Registration Dossier

Administrative data

Workers - Hazard via inhalation route

Systemic effects

Long term exposure
Hazard assessment conclusion:
no hazard identified
Acute/short term exposure
Hazard assessment conclusion:
no hazard identified
DNEL related information

Local effects

Long term exposure
Hazard assessment conclusion:
no hazard identified
Acute/short term exposure
Hazard assessment conclusion:
no hazard identified
DNEL related information

Workers - Hazard via dermal route

Systemic effects

Long term exposure
Hazard assessment conclusion:
no hazard identified
Acute/short term exposure
Hazard assessment conclusion:
no hazard identified
DNEL related information

Local effects

Long term exposure
Hazard assessment conclusion:
no hazard identified
Acute/short term exposure
Hazard assessment conclusion:
no hazard identified

Workers - Hazard for the eyes

Local effects

Hazard assessment conclusion:
no hazard identified

Additional information - workers

The available data suggest no acute or chronic, oral or dermal effects of the ferrous slags. From mutagenicity studies and despite the widespread use of the ferrous slags, no CMR potential or other health effect of these slags is identified.

The only critical exposure pathway to humans is the inhalation of the dust of fine-grained ferrous slag. Therefore exposure by inhalation is considered to be relevant as a threshold mode of action especially for workers. GGBS is considered to cover the worst-case of ferrous slag, because it is intentionally ground for the cement industry and thus contains by far the highest amount of fine and inhalable particles compared to other types of ferrous slag.

Inhalation tests have demonstrated the absence of acute toxicity on vertebrates.

For GGBS a subacute inhalation study (according OECD Guideline 412) was done. Based on the results of this study, the No Adverse Effect Level (NOAEL) was determined to be 24 mg/m³ (target concentration) or 24.9 mg/m³ (achieved concentration).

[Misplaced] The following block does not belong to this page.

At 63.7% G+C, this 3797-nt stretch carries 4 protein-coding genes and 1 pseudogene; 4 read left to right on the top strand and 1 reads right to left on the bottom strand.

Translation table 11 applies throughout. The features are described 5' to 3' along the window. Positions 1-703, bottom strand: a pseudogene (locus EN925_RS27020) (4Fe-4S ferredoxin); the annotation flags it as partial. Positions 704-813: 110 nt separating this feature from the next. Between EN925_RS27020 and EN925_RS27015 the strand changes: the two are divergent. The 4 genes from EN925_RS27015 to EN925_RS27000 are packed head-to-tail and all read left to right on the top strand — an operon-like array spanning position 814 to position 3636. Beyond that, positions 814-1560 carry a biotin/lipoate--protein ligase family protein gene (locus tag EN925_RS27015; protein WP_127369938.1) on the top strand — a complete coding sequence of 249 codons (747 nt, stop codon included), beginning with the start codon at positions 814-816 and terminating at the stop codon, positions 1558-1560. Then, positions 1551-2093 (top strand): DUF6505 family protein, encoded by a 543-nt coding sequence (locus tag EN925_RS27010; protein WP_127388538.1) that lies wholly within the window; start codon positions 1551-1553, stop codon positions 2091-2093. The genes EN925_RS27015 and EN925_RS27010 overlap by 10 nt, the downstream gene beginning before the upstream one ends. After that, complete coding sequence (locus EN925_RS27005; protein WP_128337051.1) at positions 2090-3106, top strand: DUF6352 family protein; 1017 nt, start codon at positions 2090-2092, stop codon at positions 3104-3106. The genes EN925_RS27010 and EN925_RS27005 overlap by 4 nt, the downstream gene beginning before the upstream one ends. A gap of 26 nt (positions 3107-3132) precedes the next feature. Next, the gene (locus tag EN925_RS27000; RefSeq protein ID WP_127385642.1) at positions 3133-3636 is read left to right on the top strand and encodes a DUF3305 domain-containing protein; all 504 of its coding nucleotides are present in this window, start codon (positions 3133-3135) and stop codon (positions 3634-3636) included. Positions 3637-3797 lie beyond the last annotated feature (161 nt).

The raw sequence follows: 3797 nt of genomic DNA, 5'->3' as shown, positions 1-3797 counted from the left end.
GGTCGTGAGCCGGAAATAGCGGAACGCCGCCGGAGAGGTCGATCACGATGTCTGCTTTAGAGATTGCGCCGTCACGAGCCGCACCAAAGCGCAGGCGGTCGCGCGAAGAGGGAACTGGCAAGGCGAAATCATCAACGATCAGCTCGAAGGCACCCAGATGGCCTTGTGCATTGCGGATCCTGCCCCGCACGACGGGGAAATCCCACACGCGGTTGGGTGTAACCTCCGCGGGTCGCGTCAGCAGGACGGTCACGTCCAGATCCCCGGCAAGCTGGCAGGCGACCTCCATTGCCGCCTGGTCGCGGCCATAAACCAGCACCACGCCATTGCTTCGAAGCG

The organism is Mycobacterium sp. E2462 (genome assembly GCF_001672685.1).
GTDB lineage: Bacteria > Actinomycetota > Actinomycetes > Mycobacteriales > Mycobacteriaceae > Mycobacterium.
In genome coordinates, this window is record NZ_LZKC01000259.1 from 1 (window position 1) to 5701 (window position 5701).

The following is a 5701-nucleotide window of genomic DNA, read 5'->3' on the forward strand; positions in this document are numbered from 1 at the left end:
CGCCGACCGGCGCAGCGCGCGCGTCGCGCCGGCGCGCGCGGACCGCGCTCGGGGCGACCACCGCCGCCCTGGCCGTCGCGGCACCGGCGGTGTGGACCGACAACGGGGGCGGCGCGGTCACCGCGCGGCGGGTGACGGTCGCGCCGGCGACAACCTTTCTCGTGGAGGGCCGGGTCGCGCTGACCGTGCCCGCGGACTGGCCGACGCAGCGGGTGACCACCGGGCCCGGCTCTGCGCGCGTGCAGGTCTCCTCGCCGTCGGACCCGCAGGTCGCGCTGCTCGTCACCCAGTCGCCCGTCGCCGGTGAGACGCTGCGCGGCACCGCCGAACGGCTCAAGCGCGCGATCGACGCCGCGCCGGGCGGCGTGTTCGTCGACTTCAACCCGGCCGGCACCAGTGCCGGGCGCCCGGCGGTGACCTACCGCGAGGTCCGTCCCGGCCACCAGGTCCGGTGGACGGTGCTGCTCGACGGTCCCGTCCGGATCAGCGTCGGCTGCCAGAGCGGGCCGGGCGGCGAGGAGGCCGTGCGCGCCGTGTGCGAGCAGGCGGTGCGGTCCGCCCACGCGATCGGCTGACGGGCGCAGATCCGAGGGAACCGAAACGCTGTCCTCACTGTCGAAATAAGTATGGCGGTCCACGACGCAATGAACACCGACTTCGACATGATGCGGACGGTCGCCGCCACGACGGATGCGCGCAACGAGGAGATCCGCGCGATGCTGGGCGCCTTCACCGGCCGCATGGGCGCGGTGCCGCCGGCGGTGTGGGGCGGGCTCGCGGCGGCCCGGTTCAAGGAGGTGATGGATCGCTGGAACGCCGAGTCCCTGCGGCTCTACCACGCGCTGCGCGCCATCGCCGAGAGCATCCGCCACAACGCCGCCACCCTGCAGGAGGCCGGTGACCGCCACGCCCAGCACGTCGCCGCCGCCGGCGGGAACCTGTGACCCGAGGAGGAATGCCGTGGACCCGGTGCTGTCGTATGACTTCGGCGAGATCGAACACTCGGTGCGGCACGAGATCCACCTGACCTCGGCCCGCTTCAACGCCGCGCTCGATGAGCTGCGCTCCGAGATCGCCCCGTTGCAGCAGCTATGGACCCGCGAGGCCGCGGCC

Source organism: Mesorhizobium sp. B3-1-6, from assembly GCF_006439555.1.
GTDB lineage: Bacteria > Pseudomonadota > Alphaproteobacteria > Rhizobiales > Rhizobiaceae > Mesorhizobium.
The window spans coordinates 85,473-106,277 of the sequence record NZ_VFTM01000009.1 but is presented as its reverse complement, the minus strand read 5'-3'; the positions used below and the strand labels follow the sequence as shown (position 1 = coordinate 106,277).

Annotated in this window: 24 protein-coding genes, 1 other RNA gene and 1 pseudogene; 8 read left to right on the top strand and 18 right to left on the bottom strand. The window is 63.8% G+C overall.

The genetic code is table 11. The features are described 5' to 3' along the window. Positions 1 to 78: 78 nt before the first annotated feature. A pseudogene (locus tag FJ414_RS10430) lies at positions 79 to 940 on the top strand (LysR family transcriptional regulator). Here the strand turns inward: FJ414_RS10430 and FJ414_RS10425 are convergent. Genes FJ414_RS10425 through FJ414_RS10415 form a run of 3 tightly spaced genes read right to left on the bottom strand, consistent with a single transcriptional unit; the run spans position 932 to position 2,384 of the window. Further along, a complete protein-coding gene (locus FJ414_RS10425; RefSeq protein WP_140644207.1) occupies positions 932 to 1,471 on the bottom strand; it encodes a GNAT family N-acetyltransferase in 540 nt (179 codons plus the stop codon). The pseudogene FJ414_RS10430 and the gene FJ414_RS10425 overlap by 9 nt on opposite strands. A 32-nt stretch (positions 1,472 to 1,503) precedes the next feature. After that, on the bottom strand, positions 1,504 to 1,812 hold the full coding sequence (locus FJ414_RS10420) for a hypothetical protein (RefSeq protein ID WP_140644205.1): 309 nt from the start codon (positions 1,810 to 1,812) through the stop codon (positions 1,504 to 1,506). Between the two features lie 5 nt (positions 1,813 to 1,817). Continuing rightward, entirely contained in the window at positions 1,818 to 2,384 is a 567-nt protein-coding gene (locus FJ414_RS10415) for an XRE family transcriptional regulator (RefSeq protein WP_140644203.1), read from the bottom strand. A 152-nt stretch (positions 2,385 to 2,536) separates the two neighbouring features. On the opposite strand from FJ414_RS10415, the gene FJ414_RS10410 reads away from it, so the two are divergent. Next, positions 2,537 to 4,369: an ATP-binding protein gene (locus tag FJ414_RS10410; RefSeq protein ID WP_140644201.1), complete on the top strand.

However, the dust limit values - eight hours for inhalable dust are 10 mg/m³ in the European countries which have one and for respirable dust between 3 and 6 mg/m³. Those general dust limits covers all potential effects of inert dusts. The dust limit values of 10 mg/m³ (inhalable dust) and 3 mg/m³ (respirable dust) will therefore be used as DNEL’s for chronic exposure for the whole group.

General Population - Hazard via inhalation route

Systemic effects

Long term exposure
Hazard assessment conclusion:
no hazard identified
Acute/short term exposure
Hazard assessment conclusion:
no hazard identified
DNEL related information

Local effects

Long term exposure
Hazard assessment conclusion:
no hazard identified
Acute/short term exposure
Hazard assessment conclusion:
no hazard identified
DNEL related information

General Population - Hazard via dermal route

Systemic effects

Long term exposure
Hazard assessment conclusion:
no hazard identified
Acute/short term exposure
Hazard assessment conclusion:
no hazard identified
DNEL related information

Local effects

Long term exposure
Hazard assessment conclusion:
no hazard identified
Acute/short term exposure
Hazard assessment conclusion:
no hazard identified

General Population - Hazard via oral route

Systemic effects

Long term exposure
Hazard assessment conclusion:
no hazard identified
Acute/short term exposure
Hazard assessment conclusion:
no hazard identified
DNEL related information

General Population - Hazard for the eyes

Local effects

Hazard assessment conclusion:
no hazard identified

Additional information - General Population

Exposure of the general population to slags is only incidental.

There are several methods applied to decrease the potential exposure of the general population to ferrous slags e.g.

covering e.g. in road construction by the surface layer of the road

inclusion in matrix e.g. use of slags in asphalt or concrete

reduction of dusting behaviour by e.g. wetting or pelettization